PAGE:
ORONO – Behind Dudley Zopp’s midcoast home, water rushes down a mountain, catches in two streams and runs into the ocean.

The sound of the water, the irrigation it provides and the erosion it causes are always on her mind, and also in her art.

“I’ve always been interested in geology,” Zopp said. “It’s why I ended up in Maine. What we get to see of geology in Maine and the presence of rocks under our feet have been a tremendous pull for me.”

Zopp, who lives in Lincolnville, explores themes of nature and geology in a textured, abstract exhibition at the University of Maine, “Ground/Underground.” The installation at Lord Hall on the Orono campus involves elements Zopp has exhibited before, but brings them together in such scale the exhibition feels like a journey in which a traveler experiences the changing environment through geological layers and time.

Gallery visitors must open their senses, slow down and take the time to deeply observe the stillness. That’s how people experience nature, with their eyes and ears, Zopp said. That’s how she hopes they experience her art.

There is no wall text, no labels. At Zopp’s insistence, the name of the exhibition and her name are printed on a wall outside the gallery doors.

“I want to be an anonymous artist,” she said. “I don’t want these paintings to be about me. They are about process and about how the earth works.”

In a sense, “Ground/Underground” represents a retrospective of Zopp’s geological work.

The exhibition includes atmospheric watercolor scrolls that suggest sediment and rocks. She repurposed those scrolls from a previous show in San Francisco, dumping buckets of water on existing paintings and watching the effect as the water ran down the paper. “There was some risk involved with that,” she said, “not knowing where any of this is going to go. I could have easily ruined any of those paintings.”

Paper sculptures, crumpled to look like rocks, reference glacial erratics. They hang on walls and are piled in corners of the gallery. She has shown the erratics since 1997, including at a Portland Museum of Art Biennial. She thought she was done with them, but curators keep asking to see them, so she refigures them when appropriate.

The centerpiece of the show is a series of 8-by-10-inch canvases painted black, gray, brown and other dark colors. Zopp placed them on the floor in a widening ribbon that reaches along the length of the gallery. They take on the appearance of a river or rock-lined river bed.

She showed some of these canvases in 2007 at Waterfall Arts in Belfast. Back then, she hung them on a wall, and realized she could “pile them up and push them around, and do other things than just hang them on the wall.”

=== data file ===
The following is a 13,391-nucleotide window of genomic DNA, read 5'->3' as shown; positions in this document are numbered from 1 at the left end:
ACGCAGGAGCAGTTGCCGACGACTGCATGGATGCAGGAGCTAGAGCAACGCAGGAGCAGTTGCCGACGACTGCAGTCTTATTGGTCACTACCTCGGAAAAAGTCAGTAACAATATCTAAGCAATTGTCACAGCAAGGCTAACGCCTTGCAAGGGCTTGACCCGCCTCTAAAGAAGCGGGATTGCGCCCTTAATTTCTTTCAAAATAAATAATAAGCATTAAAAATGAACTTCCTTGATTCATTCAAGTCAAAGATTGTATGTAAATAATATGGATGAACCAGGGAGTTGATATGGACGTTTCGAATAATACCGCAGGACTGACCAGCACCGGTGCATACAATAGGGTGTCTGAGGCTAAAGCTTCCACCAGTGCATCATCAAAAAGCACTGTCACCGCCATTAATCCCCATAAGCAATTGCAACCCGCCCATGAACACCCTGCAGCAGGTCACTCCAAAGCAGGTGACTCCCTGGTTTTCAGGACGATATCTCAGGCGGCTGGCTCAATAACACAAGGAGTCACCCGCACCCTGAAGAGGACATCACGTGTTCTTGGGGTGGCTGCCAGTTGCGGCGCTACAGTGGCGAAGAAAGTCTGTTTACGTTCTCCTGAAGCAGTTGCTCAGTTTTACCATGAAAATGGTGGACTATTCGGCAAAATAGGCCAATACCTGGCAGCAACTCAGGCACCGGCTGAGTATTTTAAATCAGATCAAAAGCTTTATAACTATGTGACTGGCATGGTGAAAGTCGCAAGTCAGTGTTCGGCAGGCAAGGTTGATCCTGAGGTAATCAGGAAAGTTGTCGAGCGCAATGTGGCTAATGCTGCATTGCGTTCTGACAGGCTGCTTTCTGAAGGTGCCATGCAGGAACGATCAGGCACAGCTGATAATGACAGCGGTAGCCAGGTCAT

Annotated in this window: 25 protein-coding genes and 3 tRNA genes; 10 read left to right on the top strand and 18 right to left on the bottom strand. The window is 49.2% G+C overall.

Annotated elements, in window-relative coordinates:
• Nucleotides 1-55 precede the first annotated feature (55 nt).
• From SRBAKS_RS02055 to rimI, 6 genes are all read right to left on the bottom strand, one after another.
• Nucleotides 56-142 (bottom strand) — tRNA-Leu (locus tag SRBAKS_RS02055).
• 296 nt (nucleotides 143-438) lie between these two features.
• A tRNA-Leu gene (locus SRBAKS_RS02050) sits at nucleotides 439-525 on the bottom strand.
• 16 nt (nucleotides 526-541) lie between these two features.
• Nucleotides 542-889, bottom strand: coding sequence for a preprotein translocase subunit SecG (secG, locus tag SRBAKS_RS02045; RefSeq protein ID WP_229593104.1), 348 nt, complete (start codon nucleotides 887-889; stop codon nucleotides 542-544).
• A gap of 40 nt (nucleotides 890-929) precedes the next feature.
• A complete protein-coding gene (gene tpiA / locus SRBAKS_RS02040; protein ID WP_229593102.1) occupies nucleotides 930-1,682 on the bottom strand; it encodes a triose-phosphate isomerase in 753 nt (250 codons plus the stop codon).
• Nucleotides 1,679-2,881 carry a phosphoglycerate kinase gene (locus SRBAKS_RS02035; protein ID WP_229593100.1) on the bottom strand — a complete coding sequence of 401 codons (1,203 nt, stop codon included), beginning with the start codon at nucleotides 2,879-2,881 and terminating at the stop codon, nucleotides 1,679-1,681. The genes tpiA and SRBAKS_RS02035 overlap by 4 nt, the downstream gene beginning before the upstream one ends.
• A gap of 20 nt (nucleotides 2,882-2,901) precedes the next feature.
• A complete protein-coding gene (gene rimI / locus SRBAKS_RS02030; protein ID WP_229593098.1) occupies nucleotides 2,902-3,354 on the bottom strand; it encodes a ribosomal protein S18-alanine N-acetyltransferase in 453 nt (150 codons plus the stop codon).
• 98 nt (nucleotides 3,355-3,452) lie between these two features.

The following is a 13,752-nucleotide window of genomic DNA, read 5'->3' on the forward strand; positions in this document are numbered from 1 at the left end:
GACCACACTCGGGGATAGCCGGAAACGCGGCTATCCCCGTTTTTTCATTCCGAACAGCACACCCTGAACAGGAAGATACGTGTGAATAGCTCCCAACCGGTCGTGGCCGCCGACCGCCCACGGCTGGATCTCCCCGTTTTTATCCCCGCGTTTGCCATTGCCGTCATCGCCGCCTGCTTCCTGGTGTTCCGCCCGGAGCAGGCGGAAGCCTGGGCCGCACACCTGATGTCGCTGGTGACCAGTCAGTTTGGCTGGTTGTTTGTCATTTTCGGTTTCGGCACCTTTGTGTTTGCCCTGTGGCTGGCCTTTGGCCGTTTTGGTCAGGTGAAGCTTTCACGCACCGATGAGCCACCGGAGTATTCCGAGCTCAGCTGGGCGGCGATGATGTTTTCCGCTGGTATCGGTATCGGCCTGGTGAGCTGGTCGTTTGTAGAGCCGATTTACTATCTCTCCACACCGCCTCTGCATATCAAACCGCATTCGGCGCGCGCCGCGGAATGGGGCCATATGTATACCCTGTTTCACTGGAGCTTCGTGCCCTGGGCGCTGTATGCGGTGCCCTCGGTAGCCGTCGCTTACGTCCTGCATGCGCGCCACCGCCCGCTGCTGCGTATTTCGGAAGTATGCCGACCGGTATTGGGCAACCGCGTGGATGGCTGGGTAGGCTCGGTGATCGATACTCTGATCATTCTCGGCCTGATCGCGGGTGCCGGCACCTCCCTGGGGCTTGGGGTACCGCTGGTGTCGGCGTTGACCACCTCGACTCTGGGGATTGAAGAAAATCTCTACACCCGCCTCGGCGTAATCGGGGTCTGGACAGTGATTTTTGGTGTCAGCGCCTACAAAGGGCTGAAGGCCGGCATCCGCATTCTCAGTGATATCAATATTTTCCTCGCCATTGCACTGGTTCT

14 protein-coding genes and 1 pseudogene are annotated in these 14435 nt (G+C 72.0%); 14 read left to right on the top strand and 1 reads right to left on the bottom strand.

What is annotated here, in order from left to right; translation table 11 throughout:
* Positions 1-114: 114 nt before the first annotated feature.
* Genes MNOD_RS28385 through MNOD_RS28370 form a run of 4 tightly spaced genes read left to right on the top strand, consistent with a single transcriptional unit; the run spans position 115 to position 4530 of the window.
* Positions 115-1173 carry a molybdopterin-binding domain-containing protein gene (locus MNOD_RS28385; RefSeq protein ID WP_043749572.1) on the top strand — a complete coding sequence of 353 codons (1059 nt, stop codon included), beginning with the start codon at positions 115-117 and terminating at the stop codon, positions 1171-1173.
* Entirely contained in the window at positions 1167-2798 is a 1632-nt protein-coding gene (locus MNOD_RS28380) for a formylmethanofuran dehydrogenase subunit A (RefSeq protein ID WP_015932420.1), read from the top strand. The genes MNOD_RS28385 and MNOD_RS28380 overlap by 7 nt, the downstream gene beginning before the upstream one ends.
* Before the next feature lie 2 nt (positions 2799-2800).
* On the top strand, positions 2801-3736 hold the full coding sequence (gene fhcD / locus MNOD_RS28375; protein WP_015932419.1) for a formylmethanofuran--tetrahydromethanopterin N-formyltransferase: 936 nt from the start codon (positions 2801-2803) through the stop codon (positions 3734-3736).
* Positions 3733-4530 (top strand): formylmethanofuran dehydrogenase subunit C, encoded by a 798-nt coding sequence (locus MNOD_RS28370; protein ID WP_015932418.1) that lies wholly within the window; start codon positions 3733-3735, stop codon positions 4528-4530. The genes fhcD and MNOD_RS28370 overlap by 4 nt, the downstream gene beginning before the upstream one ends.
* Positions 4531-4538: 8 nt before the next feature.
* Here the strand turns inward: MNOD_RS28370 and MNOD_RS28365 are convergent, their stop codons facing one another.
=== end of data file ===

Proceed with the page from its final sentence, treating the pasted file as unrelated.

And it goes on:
To her, they felt sedimentary.

“I don’t like bringing natural material into the gallery,” she said. “So I thought I would try making sediments with paintings, and in doing so I also called into question what a painting is. Does it have to be pristine and special and hung on a wall? Can it be something else?”

In this instance, yes.

Arranged like tiles, or slabs of slate, the canvases take on a sculptural effect.

She made 100 of them for Waterfall Arts. When Lord Hall Gallery coordinator Susan Smith offered the show at UMaine, Zopp went to work. She knew she needed hundreds more canvases and ended up with 700.

Her river begins with the trickle near the door and builds to a cascading flow near the back wall. It is not unlike the water that runs down the mountain behind her house and across her land before spilling into the ocean.

She hopes the installation reminds people of time spent in nature.

Smith appreciates Zopp’s nontraditional approach to art.

“I like how she is moving canvases off the wall, and the simplicity of her presentation. I like that she moves so easily between two-dimensional work and three-dimensional work,” Smith said.

CRACKING MAINE’S CODE

Zopp, who is from Kentucky, came to Maine to visit in 1988 at the invitation of Marvin “Red” Garner, who was instrumental in the early years of Maine Coast Artists in Rockport, which later became the Center for Maine Contemporary Art. She fell in love with Maine, as artists tend to do, and moved here in the mid-’90s.

She lived first in Belfast and settled in Lincolnville in 2007. She lives on 2.5 acres of land, which she has been working to restore to its pre-landscaped state to encourage the growth of natural species of plants and habitat. She’s counted 35 nesting bird species on the property and “all the wildlife that goes along with it.”

Zopp likes to travel and has spent time in Newfoundland, Spain and Italy, and across the United States.

Nothing compares to Maine, she said.

“It’s just the landscape that I respond to more than anywhere else in the world,” she said. “When I do residencies elsewhere, I’m always looking at the geology and how that affects people’s lives and how they live because of the geology around them. I just keep coming back to Maine. I wouldn’t live in New York, though I love to go there. I need to be in this place that does what it does with a huge amount of water and the changes in the seasons and my ability to get out there and dig in the dirt.”

For as long as she can remember, Zopp has used her art to get to the core of nature. She’s not interested in representing pretty trees or beautiful scenes. Instead, she wants to probe what lies below the surface and “crack the code” of the landscape in a way that’s visually stimulating and scientifically rewarding.